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Fostering Racial Equity

Racial equity is an overarching theme underpinning the work of the Commission and the calls to action it proposes. Racial disparities extend to employment, education, housing, transportation, and the application of justice. Those topics are addressed throughout these pages. What is found below is a big-picture sense of racial disparity in the area.

The expert testimony, research, scholarship, and lived experience collected by the Commission revealed the following:

  • Racial equity refers to the capacity of our region to create, manage, and distribute resources in a way that gives people from all racial backgrounds the opportunity to thrive.
  • Economists estimate that the 2012 Gross Domestic Product (GDP) for the St. Louis region would have been 10 percent higher– $151.3 billion instead of $137.57 billion–if there had not been a racial income gap (Public Policy Research Center, 2015).
  • The St. Louis region ranks 42 out of 50 large metropolitan areas for economic mobility, defined as a person, family or group’s ability to improve their economic status by moving up in income (Chetty, 2014).
  • Researchers found that less racial segregation is one of the five predictors of upward economic mobility (Chetty, 2014). St. Louis currently is the fifth most segregated metropolitan area in the country (Ihnen, 2013).
  • At its extreme in the St. Louis region, life expectancy differs by nearly 40 years depending on zip code (Comprehensive Planning Division, 2015). In mostly white, suburban Wildwood, MO., the life expectancy is 91.4 years; in the mostly black, inner-ring suburb of Kinloch, MO., it’s 55.9 years (St. Louis County Health Department, 2015). The reality behind those numbers is a complex, interconnected set of socioeconomic factors, including disparities in access to quality housing, healthcare, education and employment. Researchers estimate that nationwide, in one year alone, premature death associated with low levels of education and poverty among Black individuals costs $3.3 billion (Purnell et al., 2014).
  • The National Urban League Policy Institute found that racial disparities in health cost the U.S. $60 billion in excess medical costs and $22 billion in lost productivity in 2009 (National Urban League Policy Institute, 2012). They projected that if these health disparities remain, the burden will rise to $126 billion by 2020 and $363 billion by 2050 (National Urban League Policy Institute, 2012). An additional economic loss due to premature deaths was valued at $250 billion in 2009 (National Urban League Policy Institute, 2012).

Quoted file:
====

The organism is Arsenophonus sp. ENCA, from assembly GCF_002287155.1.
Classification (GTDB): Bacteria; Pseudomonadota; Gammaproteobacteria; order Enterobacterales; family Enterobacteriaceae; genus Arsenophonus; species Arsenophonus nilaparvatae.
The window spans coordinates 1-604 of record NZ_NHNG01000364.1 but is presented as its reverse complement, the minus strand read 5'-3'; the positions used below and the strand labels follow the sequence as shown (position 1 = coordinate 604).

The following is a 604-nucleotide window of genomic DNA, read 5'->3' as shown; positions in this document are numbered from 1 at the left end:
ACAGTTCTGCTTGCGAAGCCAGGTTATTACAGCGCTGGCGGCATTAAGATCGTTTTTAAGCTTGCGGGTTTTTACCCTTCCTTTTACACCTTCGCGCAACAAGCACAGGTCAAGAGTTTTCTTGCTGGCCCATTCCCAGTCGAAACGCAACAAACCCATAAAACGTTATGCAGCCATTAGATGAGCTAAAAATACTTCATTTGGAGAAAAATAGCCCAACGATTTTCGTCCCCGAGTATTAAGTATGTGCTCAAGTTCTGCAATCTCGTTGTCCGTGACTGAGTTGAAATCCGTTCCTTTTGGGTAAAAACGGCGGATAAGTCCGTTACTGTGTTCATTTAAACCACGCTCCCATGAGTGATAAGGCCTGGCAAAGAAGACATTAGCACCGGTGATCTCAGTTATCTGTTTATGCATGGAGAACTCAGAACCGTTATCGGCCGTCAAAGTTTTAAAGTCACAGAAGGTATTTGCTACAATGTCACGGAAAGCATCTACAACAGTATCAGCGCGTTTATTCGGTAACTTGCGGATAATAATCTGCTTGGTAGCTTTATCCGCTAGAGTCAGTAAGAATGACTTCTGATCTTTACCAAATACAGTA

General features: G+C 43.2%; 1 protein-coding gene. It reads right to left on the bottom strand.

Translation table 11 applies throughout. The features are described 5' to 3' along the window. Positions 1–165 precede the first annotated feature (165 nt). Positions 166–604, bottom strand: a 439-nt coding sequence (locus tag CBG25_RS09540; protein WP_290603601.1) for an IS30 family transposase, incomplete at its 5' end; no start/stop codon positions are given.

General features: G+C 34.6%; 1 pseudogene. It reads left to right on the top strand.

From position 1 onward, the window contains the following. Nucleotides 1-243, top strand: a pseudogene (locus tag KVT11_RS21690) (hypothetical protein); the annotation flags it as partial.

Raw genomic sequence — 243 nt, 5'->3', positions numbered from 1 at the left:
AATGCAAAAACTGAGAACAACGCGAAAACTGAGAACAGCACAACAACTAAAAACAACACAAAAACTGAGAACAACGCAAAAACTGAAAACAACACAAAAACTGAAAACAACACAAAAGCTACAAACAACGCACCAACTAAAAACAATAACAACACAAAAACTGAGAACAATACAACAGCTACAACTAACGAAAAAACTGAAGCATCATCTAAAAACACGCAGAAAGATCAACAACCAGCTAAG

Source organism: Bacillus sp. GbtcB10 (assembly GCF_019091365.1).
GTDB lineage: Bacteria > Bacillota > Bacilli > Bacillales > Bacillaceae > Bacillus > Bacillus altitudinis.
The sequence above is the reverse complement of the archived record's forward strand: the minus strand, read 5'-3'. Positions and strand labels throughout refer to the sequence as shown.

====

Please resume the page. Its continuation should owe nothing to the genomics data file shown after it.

• In St. Louis, Black individuals are significantly more likely than White individuals to suffer from several chronic diseases and conditions including obesity, asthma, and diabetes (Purnell et al., 2014). There are differences between Black and White individuals for several chronic diseases and conditions (Purnell et al., 2014).

These findings prompted the Commission to draft several calls to action for intentional efforts to face racial inequity head-on and create a future of promise for all citizens in the state.

To that end, the Commission issues the calls to action found below.

Suggested Reading List

Purnell, J., Drake, B.F., Goodman, M., Hudson, D.K., Tate, W.F., Camberos, G., Fields, R., Elder, K., & Gilbert, K.L. (2014). For the Sake of All:A multidisciplinary study on the health and well-being of African Americans in St. Louis. Institute for Public Health. Retrieved from: https://publichealth.wustl.edu/projects/sake/

Citations

  1. Chetty, R. (2014) Improving Opportunities for Economic Mobility in the United States. Retrieved from:http://www.budget.senate.gov/democratic/public/_cache/files/08bd12ef-104d-44c0-a589-20dcb426b833/chetty-mobility-testimony.pdf
  2. Ihnen, A. (2013). Lies, damn lies, racial integration and segregation in St. Louis, and statistics. NextSTL. Retrieved from:http://nextstl.com/2013/01/lies-damn-lies-racial-integration-and-segregation-in-st-louis-and-statistics/
  3. National Urban League Policy Institute. (2012). State of Urban Health:Eliminating Health Disparities to Save Lives and Cut Costs. Retrieved from: http://iamempowered.com/sites/default/files/nul_state_of_urban_health_2012_report_.pdf
  4. Public Policy Research Center. (2015). An Equity Assessment of the St. Louis Region. University of Missouri-St. Louis. Retrieved from: http://pprc.umsl.edu/pprc.umsl.edu/data/stl_equity_assessment_may2015.pdf
  5. Purnell, J., Drake, B.F., Goodman, M., Hudson, D.K., Tate, W.F., Camberos, G., Fields, R., Elder, K., & Gilbert, K.L. (2014). For the Sake of All:A multidisciplinary study on the health and well-being of African Americans in St. Louis. Institute for Public Health. Retrieved from: https://publichealth.wustl.edu/projects/sake/
  6. Comprehensive Planning Division. Aging successfully in St. Louis County. St. Louis County. Retrieved from:http://www.stlouisco.com/Portals/8/docs/document%20library/AgeFriendly/FINAL_Aging_Successfully_Assessment.pdf